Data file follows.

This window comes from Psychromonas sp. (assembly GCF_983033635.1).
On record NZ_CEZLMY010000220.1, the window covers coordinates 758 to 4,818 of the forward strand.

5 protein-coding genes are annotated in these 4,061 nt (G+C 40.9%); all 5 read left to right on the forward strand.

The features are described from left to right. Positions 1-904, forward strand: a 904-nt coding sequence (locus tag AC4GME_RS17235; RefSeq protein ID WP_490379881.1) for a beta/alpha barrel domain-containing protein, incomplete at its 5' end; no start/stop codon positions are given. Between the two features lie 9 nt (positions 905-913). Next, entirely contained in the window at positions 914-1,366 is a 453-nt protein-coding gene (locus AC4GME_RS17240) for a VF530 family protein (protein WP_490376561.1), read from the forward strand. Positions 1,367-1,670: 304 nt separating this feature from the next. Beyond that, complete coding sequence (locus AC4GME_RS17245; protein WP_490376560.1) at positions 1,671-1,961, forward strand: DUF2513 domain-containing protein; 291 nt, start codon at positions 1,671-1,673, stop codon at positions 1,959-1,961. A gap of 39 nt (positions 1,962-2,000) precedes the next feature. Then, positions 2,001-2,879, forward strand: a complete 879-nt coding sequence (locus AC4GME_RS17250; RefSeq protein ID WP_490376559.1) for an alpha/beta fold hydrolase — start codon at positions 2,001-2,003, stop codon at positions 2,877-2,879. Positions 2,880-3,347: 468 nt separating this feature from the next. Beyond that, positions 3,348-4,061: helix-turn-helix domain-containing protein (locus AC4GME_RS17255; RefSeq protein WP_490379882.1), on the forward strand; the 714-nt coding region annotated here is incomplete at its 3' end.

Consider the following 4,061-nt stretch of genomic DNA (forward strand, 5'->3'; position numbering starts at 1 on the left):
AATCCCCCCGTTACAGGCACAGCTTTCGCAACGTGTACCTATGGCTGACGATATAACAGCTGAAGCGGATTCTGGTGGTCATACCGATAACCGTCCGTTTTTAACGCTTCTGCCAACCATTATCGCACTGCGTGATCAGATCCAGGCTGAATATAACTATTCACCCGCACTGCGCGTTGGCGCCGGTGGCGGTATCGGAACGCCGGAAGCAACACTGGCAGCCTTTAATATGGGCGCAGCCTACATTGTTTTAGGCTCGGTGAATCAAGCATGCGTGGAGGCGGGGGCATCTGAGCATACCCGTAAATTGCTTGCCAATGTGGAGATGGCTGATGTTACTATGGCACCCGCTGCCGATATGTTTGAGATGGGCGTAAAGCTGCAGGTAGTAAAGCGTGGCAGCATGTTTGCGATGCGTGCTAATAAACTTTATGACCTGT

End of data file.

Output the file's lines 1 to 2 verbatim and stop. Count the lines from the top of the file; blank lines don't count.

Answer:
This window comes from Psychromonas sp. (assembly GCF_983033635.1).
On record NZ_CEZLMY010000220.1, the window covers coordinates 758 to 4,818 of the forward strand.